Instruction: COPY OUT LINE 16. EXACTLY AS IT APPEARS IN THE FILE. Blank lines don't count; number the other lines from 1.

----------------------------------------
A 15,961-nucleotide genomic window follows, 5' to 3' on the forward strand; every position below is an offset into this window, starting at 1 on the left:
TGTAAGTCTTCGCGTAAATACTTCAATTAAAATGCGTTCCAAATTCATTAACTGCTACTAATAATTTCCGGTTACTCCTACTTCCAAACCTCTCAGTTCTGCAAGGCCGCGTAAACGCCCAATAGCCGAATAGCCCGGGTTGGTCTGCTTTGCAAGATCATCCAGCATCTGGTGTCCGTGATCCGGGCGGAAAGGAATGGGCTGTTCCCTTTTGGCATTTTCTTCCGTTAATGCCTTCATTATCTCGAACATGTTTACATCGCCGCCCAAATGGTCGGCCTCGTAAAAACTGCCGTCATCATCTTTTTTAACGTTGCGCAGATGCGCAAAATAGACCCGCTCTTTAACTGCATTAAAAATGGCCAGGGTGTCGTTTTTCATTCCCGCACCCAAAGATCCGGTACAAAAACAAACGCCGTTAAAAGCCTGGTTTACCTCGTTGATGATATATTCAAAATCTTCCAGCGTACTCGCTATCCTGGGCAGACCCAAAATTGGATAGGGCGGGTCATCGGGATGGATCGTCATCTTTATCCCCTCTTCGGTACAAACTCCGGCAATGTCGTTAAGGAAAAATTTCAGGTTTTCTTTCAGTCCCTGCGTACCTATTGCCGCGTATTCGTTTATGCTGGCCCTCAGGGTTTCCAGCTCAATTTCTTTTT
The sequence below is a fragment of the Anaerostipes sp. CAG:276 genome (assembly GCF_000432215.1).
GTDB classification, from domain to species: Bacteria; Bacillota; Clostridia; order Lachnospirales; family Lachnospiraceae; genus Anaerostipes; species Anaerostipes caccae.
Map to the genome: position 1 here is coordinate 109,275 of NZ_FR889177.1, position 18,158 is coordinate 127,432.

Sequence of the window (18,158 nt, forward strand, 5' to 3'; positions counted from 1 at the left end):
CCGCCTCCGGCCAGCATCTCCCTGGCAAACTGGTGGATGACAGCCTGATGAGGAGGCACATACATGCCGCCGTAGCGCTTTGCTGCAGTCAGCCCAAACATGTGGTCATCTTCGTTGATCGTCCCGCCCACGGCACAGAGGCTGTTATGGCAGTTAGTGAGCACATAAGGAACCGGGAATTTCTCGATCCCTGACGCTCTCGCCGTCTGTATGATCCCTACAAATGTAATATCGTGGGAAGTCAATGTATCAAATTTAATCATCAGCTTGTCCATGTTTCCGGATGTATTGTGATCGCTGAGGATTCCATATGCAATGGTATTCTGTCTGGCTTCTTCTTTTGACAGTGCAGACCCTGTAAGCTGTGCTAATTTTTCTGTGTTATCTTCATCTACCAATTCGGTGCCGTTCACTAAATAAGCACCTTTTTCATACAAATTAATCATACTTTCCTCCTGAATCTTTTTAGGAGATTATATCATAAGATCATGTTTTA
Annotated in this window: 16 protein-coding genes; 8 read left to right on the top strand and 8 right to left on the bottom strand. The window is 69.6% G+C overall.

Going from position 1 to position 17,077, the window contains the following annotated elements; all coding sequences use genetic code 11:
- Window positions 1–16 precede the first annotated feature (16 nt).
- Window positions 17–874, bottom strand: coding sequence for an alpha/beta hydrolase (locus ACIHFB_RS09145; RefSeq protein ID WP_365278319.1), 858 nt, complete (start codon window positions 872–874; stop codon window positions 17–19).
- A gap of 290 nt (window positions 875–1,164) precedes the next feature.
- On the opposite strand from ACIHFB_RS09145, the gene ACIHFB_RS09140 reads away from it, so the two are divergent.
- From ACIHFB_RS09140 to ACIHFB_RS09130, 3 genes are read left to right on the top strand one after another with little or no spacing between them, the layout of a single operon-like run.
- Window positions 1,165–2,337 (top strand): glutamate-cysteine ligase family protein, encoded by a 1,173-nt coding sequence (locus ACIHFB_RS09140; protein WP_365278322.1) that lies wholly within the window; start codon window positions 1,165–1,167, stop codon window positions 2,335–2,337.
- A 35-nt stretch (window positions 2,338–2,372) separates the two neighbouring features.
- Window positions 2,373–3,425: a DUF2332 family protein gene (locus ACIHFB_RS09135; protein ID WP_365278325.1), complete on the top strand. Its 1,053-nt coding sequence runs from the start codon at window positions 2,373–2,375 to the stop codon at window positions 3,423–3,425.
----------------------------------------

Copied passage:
- A 35-nt stretch (window positions 2,338–2,372) separates the two neighbouring features.